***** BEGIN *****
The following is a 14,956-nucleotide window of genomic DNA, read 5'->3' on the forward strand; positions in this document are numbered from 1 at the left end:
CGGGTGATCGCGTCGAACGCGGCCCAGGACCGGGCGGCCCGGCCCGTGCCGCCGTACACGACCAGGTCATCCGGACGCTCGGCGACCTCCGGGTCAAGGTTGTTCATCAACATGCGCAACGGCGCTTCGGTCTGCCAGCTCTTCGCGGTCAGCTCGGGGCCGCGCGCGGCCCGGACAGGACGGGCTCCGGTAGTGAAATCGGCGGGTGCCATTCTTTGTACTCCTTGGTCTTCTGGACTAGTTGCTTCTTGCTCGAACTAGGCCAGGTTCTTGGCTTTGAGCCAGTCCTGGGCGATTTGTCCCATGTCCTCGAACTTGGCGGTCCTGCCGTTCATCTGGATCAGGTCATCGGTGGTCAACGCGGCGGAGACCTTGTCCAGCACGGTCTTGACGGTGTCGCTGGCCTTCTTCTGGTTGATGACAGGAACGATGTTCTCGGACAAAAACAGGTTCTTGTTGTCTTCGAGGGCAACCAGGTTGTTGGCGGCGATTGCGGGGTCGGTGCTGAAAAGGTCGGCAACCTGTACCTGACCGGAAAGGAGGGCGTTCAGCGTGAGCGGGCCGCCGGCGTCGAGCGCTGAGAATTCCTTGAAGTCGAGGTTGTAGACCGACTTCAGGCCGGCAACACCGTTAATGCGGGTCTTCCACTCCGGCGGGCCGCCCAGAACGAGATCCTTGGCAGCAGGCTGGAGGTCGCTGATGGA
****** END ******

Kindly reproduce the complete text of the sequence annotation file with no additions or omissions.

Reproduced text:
The following is a 14,956-nucleotide window of genomic DNA, read 5'->3' on the forward strand; positions in this document are numbered from 1 at the left end:
CGGGTGATCGCGTCGAACGCGGCCCAGGACCGGGCGGCCCGGCCCGTGCCGCCGTACACGACCAGGTCATCCGGACGCTCGGCGACCTCCGGGTCAAGGTTGTTCATCAACATGCGCAACGGCGCTTCGGTCTGCCAGCTCTTCGCGGTCAGCTCGGGGCCGCGCGCGGCCCGGACAGGACGGGCTCCGGTAGTGAAATCGGCGGGTGCCATTCTTTGTACTCCTTGGTCTTCTGGACTAGTTGCTTCTTGCTCGAACTAGGCCAGGTTCTTGGCTTTGAGCCAGTCCTGGGCGATTTGTCCCATGTCCTCGAACTTGGCGGTCCTGCCGTTCATCTGGATCAGGTCATCGGTGGTCAACGCGGCGGAGACCTTGTCCAGCACGGTCTTGACGGTGTCGCTGGCCTTCTTCTGGTTGATGACAGGAACGATGTTCTCGGACAAAAACAGGTTCTTGTTGTCTTCGAGGGCAACCAGGTTGTTGGCGGCGATTGCGGGGTCGGTGCTGAAAAGGTCGGCAACCTGTACCTGACCGGAAAGGAGGGCGTTCAGCGTGAGCGGGCCGCCGGCGTCGAGCGCTGAGAATTCCTTGAAGTCGAGGTTGTAGACCGACTTCAGGCCGGCAACACCGTTAATGCGGGTCTTCCACTCCGGCGGGCCGCCCAGAACGAGATCCTTGGCAGCAGGCTGGAGGTCGCTGATGGA